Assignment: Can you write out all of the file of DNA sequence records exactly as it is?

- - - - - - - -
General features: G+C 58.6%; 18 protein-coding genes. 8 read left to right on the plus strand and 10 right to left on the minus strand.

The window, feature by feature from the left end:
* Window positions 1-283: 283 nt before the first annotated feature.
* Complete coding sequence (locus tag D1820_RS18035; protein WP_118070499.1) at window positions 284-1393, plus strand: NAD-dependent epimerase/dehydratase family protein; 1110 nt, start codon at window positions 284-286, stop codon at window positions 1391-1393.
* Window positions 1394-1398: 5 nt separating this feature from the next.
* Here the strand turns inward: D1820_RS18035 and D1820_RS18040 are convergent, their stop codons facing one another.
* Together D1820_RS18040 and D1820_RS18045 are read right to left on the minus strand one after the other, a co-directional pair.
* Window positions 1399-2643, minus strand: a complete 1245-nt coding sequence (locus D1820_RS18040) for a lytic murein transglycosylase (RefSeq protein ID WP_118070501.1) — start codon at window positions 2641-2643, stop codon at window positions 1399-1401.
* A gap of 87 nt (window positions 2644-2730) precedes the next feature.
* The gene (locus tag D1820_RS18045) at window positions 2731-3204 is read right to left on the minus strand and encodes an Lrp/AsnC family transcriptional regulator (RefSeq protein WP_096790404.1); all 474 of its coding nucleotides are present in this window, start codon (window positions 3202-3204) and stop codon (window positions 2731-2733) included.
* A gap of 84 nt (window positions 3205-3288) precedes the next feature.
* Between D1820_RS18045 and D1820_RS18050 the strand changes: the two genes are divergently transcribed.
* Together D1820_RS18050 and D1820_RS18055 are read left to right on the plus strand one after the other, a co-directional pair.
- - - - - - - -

General features: G+C 58.6%; 18 protein-coding genes. 8 read left to right on the plus strand and 10 right to left on the minus strand.

The window, feature by feature from the left end:
* Window positions 1-283: 283 nt before the first annotated feature.
* Complete coding sequence (locus tag D1820_RS18035; protein WP_118070499.1) at window positions 284-1393, plus strand: NAD-dependent epimerase/dehydratase family protein; 1110 nt, start codon at window positions 284-286, stop codon at window positions 1391-1393.
* Window positions 1394-1398: 5 nt separating this feature from the next.
* Here the strand turns inward: D1820_RS18035 and D1820_RS18040 are convergent, their stop codons facing one another.
* Together D1820_RS18040 and D1820_RS18045 are read right to left on the minus strand one after the other, a co-directional pair.
* Window positions 1399-2643, minus strand: a complete 1245-nt coding sequence (locus D1820_RS18040) for a lytic murein transglycosylase (RefSeq protein ID WP_118070501.1) — start codon at window positions 2641-2643, stop codon at window positions 1399-1401.
* A gap of 87 nt (window positions 2644-2730) precedes the next feature.
* The gene (locus tag D1820_RS18045) at window positions 2731-3204 is read right to left on the minus strand and encodes an Lrp/AsnC family transcriptional regulator (RefSeq protein WP_096790404.1); all 474 of its coding nucleotides are present in this window, start codon (window positions 3202-3204) and stop codon (window positions 2731-2733) included.
* A gap of 84 nt (window positions 3205-3288) precedes the next feature.
* Between D1820_RS18045 and D1820_RS18050 the strand changes: the two genes are divergently transcribed.
* Together D1820_RS18050 and D1820_RS18055 are read left to right on the plus strand one after the other, a co-directional pair.